Key Insight: According to Compass Partnership, “self-awareness allows us to understand how and why we respond in certain situations, giving us the opportunity to take charge of these responses.” It’s easy to get overwhelmed when faced with a problem. Candidates showing high levels of self-awareness are positioned to handle it well.
7. Have you ever owned up to a mistake at work? Can you tell me about it?
Key Insight: Everybody makes mistakes. But owning up to them can be tough, especially at a workplace. Not only does it take courage, but it also requires honesty and a willingness to improve, all signs of 1) a reliable employee and 2) an effective problem solver.
8. How would you approach working with an upset customer?
Key Insight: With the rise of empathy-driven development and more companies choosing to bridge the gap between users and engineers, today’s tech teams speak directly with customers more frequently than ever before. This question brings to light the candidate’s interpersonal skills in a client-facing environment.
9. Have you ever had to solve a problem on your own, but needed to ask for additional help? How did you go about it?
Key Insight: Knowing when you need assistance to complete a task or address a situation is an important quality to have while problem solving. This questions helps the interviewer get a sense of the candidate’s ability to navigate those waters.
10. Let’s say you disagree with your colleague on how to move forward with a project. How would you go about resolving the disagreement?
Key Insight: Conflict resolution is an extremely handy skill for any employee to have; an ideal answer to this question might contain a brief explanation of the conflict or situation, the role played by the candidate and the steps taken by them to arrive at a positive resolution or outcome.
Strategies for Answering Problem-Solving Questions
If you’re a job seeker, chances are you’ll encounter this style of question in your various interview experiences. While problem-solving interview questions may appear simple, they can be easy to fumble — leaving the interviewer without a clear solution or outcome.
It’s important to approach such questions in a structured manner. Here are a few tried-and-true methods to employ in your next problem-solving interview.
1. Shine in Interviews With the STAR Method
Situation, Task, Action, and Result is a great method that can be employed to answer a problem-solving or behavioral interview question. Here’s a breakdown of these steps:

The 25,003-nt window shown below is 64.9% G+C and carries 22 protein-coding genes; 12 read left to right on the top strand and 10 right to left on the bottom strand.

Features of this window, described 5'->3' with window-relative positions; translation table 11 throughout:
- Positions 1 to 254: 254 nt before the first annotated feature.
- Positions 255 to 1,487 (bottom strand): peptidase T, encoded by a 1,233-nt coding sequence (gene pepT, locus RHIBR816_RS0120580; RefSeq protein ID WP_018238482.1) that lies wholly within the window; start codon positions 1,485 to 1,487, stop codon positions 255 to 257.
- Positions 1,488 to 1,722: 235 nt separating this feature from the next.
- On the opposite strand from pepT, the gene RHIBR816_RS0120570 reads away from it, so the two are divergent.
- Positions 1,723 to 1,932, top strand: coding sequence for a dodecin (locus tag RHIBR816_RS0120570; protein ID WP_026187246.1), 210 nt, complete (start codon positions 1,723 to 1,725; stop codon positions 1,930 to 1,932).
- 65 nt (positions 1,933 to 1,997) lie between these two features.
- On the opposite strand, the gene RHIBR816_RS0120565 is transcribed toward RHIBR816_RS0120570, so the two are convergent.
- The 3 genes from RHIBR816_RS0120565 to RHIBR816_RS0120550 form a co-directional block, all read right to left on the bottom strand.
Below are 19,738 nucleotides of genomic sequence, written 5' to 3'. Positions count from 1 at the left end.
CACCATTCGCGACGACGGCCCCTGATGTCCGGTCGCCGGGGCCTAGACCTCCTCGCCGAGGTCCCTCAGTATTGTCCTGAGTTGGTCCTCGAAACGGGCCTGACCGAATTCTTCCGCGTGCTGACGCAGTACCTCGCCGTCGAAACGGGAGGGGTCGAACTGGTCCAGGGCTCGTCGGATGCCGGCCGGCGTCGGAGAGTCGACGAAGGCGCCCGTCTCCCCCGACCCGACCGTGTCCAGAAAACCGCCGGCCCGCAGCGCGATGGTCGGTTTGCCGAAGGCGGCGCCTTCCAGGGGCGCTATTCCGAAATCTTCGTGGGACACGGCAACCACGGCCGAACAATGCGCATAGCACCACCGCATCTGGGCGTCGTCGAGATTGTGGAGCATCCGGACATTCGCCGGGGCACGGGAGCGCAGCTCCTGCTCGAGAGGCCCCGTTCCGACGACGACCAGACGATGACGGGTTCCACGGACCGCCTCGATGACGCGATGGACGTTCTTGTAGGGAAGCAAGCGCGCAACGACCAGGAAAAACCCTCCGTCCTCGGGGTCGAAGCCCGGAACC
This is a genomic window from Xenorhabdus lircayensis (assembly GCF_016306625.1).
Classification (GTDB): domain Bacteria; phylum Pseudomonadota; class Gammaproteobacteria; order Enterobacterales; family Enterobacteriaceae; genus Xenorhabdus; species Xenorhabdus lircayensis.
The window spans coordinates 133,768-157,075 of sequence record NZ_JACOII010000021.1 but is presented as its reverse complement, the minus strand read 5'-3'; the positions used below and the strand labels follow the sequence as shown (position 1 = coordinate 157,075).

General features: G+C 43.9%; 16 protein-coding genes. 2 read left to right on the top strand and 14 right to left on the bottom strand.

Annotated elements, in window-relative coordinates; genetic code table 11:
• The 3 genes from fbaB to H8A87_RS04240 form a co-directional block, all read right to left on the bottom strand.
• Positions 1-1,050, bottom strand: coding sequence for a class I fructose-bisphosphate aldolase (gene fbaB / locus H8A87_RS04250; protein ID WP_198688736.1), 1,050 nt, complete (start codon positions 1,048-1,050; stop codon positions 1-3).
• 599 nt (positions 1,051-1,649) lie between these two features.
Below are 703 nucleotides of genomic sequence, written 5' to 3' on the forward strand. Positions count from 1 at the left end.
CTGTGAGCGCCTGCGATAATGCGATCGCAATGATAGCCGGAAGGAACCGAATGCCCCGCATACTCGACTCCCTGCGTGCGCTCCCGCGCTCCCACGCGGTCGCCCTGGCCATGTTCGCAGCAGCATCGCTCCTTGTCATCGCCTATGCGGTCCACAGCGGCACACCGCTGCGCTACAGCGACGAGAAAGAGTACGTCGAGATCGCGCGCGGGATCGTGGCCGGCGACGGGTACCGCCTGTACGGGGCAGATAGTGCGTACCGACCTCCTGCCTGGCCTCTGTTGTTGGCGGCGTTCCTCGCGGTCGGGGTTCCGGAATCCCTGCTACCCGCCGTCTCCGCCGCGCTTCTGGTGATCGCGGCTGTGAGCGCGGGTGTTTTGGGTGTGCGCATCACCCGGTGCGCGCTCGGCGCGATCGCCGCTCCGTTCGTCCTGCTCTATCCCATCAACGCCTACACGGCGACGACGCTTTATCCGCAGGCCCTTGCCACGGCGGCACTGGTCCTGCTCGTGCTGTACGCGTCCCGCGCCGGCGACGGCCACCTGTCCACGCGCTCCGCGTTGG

- Situation: A good way to address almost any interview question is to lay out and define the situation and circumstances.
- Task: Define the problem or goal that needs to be addressed. Coding questions are often multifaceted, so this step is particularly important when answering technical problem-solving questions.
- Action: How did you go about solving the problem? Try to be as specific as possible, and state your plan in steps if you can.
- Result: Wrap it up by stating the outcome achieved.
2. Rise above difficult questions using the SOAR method
A very similar approach to the STAR method, SOAR stands for Situation, Obstacle, Action, and Results.
- Situation: Explain the state of affairs. It’s important to steer clear of stating any personal opinions in this step; focus on the facts.
- Obstacle: State the challenge or problem you faced.
- Action: Detail carefully how you went about overcoming this obstacle.
- Result: What was the end result? Apart from overcoming the obstacle, did you achieve anything else? What did you learn in the process?
3. Do It the PREP Way
Traditionally used as a method to make effective presentations, the Point, Reason, Example, Point method can also be used to answer problem-solving interview questions.
- Point: State the solution in plain terms.
- Reasons: Follow up the solution by detailing your case — and include any data or insights that support your solution.
- Example: In addition to objective data and insights, drive your answer home by contextualizing the solution in a real-world example.
- Point: Reiterate the solution to make it come full circle.
How to Customize Problem-Solving Interview Questions
Generic problem-solving interview questions go a long way in gauging a candidate’s skill level, but recruiters can go one step further by customizing these problem-solving questions according to their company’s service, product, vision, or culture.
Here are some tips to do so:
- Break down the job’s responsibilities into smaller tasks. Job descriptions may contain ambiguous responsibilities like “manage team projects effectively.” To formulate an effective problem-solving question, envision what this task might look like in a real-world context and develop a question around it.
- Tailor questions to the role at hand. Apart from making for an effective problem-solving question, it gives the candidate the impression you’re an informed technical recruiter. For example, an engineer will likely have attended many scrums. So, a good question to ask is: “Suppose you notice your scrums are turning unproductive. How would you go about addressing this?”
- Consider the tools and technologies the candidate will use on the job. For example, if Jira is the primary project management tool, a good problem-solving interview question might be: “Can you tell me about a time you simplified a complex workflow — and the tools you used to do so?”
- If you don’t know where to start, your company’s core values can often provide direction. If one of the core values is “ownership,” for example, consider asking a question like: “Can you walk us through a project you owned from start to finish?”
- Sometimes, developing custom content can be difficult even with all these tips considered. Our platform has a vast selection of problem-solving examples that are designed to help recruiters ask the right questions to help nail their next technical interview.